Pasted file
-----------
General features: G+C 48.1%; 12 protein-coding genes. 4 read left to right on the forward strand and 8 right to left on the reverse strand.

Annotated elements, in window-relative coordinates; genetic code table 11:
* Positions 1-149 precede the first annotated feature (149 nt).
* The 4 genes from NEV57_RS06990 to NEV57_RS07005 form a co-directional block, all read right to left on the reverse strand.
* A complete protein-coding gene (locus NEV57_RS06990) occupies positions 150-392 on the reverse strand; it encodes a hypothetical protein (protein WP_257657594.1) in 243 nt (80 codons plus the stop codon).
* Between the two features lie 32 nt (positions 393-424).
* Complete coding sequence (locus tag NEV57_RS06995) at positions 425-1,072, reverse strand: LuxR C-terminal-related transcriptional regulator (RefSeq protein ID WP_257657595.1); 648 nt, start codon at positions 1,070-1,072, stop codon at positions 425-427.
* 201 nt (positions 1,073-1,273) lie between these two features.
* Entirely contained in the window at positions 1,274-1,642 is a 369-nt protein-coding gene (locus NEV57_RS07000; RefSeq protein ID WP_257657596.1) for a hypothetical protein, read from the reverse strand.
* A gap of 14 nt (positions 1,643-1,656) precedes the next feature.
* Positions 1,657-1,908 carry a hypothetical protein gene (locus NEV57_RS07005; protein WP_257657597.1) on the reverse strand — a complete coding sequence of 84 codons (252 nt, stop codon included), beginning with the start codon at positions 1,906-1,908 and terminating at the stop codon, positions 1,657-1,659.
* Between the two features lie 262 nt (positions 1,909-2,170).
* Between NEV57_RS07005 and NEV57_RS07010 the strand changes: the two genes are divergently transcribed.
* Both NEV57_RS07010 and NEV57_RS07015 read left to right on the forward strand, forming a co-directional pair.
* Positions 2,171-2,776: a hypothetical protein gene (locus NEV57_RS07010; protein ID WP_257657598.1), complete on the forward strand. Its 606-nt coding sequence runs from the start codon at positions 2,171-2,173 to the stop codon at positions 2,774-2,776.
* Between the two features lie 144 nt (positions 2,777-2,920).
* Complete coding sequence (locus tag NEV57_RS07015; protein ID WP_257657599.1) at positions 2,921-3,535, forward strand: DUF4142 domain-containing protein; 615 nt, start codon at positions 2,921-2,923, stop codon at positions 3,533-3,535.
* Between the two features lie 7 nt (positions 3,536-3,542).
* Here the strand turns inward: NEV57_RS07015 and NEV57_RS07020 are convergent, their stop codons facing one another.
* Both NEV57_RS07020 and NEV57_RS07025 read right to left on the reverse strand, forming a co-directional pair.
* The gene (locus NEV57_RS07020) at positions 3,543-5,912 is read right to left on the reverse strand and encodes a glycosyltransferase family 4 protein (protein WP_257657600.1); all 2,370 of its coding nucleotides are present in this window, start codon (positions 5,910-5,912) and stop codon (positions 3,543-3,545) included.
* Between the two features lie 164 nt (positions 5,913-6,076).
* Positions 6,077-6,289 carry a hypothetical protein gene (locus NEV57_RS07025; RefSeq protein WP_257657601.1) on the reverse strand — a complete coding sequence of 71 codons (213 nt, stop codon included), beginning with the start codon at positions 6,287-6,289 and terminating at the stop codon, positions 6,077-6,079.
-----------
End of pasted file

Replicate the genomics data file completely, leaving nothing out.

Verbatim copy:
General features: G+C 48.1%; 12 protein-coding genes. 4 read left to right on the forward strand and 8 right to left on the reverse strand.

Annotated elements, in window-relative coordinates; genetic code table 11:
* Positions 1-149 precede the first annotated feature (149 nt).
* The 4 genes from NEV57_RS06990 to NEV57_RS07005 form a co-directional block, all read right to left on the reverse strand.
* A complete protein-coding gene (locus NEV57_RS06990) occupies positions 150-392 on the reverse strand; it encodes a hypothetical protein (protein WP_257657594.1) in 243 nt (80 codons plus the stop codon).
* Between the two features lie 32 nt (positions 393-424).
* Complete coding sequence (locus tag NEV57_RS06995) at positions 425-1,072, reverse strand: LuxR C-terminal-related transcriptional regulator (RefSeq protein ID WP_257657595.1); 648 nt, start codon at positions 1,070-1,072, stop codon at positions 425-427.
* 201 nt (positions 1,073-1,273) lie between these two features.
* Entirely contained in the window at positions 1,274-1,642 is a 369-nt protein-coding gene (locus NEV57_RS07000; RefSeq protein ID WP_257657596.1) for a hypothetical protein, read from the reverse strand.
* A gap of 14 nt (positions 1,643-1,656) precedes the next feature.
* Positions 1,657-1,908 carry a hypothetical protein gene (locus NEV57_RS07005; protein WP_257657597.1) on the reverse strand — a complete coding sequence of 84 codons (252 nt, stop codon included), beginning with the start codon at positions 1,906-1,908 and terminating at the stop codon, positions 1,657-1,659.
* Between the two features lie 262 nt (positions 1,909-2,170).
* Between NEV57_RS07005 and NEV57_RS07010 the strand changes: the two genes are divergently transcribed.
* Both NEV57_RS07010 and NEV57_RS07015 read left to right on the forward strand, forming a co-directional pair.
* Positions 2,171-2,776: a hypothetical protein gene (locus NEV57_RS07010; protein ID WP_257657598.1), complete on the forward strand. Its 606-nt coding sequence runs from the start codon at positions 2,171-2,173 to the stop codon at positions 2,774-2,776.
* Between the two features lie 144 nt (positions 2,777-2,920).
* Complete coding sequence (locus tag NEV57_RS07015; protein ID WP_257657599.1) at positions 2,921-3,535, forward strand: DUF4142 domain-containing protein; 615 nt, start codon at positions 2,921-2,923, stop codon at positions 3,533-3,535.
* Between the two features lie 7 nt (positions 3,536-3,542).
* Here the strand turns inward: NEV57_RS07015 and NEV57_RS07020 are convergent, their stop codons facing one another.
* Both NEV57_RS07020 and NEV57_RS07025 read right to left on the reverse strand, forming a co-directional pair.
* The gene (locus NEV57_RS07020) at positions 3,543-5,912 is read right to left on the reverse strand and encodes a glycosyltransferase family 4 protein (protein WP_257657600.1); all 2,370 of its coding nucleotides are present in this window, start codon (positions 5,910-5,912) and stop codon (positions 3,543-3,545) included.
* Between the two features lie 164 nt (positions 5,913-6,076).
* Positions 6,077-6,289 carry a hypothetical protein gene (locus NEV57_RS07025; RefSeq protein WP_257657601.1) on the reverse strand — a complete coding sequence of 71 codons (213 nt, stop codon included), beginning with the start codon at positions 6,287-6,289 and terminating at the stop codon, positions 6,077-6,079.